"Many corporations are holding up development of products using nanotechnologies because they don't understand fully what the risks are," Andrew Maynard, Ph.D., chief science advisor for the Woodrow Wilson International Center for Scholars' Project on Emerging Technologies, told symposium attendees. "They are the smart ones, as they know that once they do understand and properly address the safety, health and environmental risks they will be ahead of the curve."
Even so, other companies are pushing on – despite the unknowns regarding nanotechnology's risks. The Project on Emerging Nanotechnologies lists more than 320 items in its nanotechnology consumer products inventory. According to the Woodrow Wilson Center, nanotechnology was incorporated into more than $30 billion in manufactured goods in 2005, and one estimate projects that by 2014, $2.6 trillion in global manufactured goods will incorporate nanotechnology.
"There are Real Risks"
Maynard's presentation focused on what is known about the risks of nano-structured materials and the steps needed to ensure the safety of the work force.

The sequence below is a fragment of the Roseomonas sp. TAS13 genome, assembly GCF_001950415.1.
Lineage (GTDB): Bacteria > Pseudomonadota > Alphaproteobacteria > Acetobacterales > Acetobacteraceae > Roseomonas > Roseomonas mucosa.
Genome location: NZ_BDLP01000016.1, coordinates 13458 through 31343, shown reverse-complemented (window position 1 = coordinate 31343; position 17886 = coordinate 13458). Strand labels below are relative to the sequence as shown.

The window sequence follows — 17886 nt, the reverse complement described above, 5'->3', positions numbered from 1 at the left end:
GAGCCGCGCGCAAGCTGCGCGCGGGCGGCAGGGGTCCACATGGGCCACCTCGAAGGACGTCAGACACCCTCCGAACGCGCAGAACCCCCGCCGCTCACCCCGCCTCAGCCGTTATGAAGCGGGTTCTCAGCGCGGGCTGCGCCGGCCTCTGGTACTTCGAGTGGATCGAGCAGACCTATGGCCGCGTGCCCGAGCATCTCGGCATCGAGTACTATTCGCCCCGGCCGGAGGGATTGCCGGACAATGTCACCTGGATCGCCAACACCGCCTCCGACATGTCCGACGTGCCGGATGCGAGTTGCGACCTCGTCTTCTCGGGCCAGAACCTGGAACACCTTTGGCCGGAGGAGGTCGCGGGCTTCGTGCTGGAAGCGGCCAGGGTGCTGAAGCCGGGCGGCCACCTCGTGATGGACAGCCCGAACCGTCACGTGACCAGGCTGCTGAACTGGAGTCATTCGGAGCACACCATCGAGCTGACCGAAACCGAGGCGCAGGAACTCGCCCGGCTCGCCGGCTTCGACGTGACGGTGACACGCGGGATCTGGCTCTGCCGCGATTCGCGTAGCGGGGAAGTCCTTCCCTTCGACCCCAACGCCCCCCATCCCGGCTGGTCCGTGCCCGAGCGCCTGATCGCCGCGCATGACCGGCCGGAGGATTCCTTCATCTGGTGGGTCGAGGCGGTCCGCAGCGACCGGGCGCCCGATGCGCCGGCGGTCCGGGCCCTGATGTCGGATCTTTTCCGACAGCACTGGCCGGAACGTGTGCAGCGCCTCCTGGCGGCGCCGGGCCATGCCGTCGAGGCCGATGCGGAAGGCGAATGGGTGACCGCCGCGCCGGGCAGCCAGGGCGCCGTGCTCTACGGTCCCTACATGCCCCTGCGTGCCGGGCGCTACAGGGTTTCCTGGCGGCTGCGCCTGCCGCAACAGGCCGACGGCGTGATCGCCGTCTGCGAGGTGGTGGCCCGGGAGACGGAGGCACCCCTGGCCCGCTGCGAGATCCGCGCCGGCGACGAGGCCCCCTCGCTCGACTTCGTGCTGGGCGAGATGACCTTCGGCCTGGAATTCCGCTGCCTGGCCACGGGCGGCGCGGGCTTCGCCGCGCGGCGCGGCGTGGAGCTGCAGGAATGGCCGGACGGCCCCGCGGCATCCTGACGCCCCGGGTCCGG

"There are real risks," Maynard said. "There is an urgent need to do more research. We need to identify the questions, get the answers and find the most effective routes to communicate those answers. For instance, we need to look into the toxicity, the exposure, doses and characterization of nanomaterials and educate, educate, educate. We have a long way to go."
Maynard, as noted in a previous Occupationalhazards.com article, is urging the U.S. government to invest at least $100 million over the next 2 years in "targeted risk research in order to begin to fill in our occupational safety knowledge gaps and to lay a strong, science-based foundation for safe nanotechnology workplaces." Currently, just $11 million of the U.S. government's $1 billion in annual nanotechnology research spending goes toward EHS research, according to Maynard.
"We don't know everything about nanomaterials, but we do know that there will always be new risks with new technology," Maynard said.
When it comes to the potential risks of nanotechnology, "[t]here are layers and layers of complexities."
"We need to manage this exposure, but how. Do we use the control banding concept or can we develop an exposure index?" Maynard said. "As of now I can say this: One, nano is now. Two, expect the unexpected – be aware that there may be unusual things happening. And three, we need good science so it is important that we all collaborate, collaborate, collaborate and find new ways of working together."